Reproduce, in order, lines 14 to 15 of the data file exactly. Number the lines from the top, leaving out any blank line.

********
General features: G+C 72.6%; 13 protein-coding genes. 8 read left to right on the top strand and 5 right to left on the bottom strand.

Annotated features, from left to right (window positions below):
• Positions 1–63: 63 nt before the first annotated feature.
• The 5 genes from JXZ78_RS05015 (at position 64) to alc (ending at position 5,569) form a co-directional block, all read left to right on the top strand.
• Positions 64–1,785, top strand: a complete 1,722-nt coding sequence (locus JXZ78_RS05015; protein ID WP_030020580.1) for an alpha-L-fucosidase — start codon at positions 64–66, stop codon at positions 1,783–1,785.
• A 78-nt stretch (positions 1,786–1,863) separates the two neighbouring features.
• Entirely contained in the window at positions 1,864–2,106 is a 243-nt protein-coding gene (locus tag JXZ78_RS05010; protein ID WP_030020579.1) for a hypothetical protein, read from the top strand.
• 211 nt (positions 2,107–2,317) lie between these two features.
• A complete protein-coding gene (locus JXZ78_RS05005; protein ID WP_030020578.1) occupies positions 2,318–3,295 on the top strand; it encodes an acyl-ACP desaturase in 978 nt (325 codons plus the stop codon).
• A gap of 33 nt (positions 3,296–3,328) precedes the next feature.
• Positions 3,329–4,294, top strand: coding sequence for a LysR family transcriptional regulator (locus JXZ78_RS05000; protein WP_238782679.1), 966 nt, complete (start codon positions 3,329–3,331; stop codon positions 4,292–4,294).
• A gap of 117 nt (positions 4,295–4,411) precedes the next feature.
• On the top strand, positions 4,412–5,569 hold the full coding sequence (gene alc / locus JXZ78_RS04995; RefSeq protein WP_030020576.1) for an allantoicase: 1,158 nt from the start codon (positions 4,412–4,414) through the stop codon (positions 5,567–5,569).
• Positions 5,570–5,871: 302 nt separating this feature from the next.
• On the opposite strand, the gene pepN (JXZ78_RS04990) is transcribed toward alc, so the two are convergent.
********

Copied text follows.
• Positions 5,570–5,871: 302 nt separating this feature from the next.
• On the opposite strand, the gene pepN (JXZ78_RS04990) is transcribed toward alc, so the two are convergent.